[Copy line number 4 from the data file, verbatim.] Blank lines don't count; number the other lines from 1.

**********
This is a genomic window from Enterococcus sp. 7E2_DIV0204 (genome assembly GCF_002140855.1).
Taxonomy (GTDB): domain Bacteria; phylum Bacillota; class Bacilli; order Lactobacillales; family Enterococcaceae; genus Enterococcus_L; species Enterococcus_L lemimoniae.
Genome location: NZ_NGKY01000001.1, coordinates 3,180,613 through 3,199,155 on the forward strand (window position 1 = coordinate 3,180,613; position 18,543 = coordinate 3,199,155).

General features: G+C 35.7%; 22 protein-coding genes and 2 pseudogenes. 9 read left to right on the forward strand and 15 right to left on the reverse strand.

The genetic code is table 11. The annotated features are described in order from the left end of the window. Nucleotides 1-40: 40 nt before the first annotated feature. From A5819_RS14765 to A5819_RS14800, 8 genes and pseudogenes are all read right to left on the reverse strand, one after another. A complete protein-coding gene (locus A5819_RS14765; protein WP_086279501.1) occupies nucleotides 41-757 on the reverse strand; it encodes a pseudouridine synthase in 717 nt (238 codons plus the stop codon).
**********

General features: G+C 35.7%; 22 protein-coding genes and 2 pseudogenes. 9 read left to right on the forward strand and 15 right to left on the reverse strand.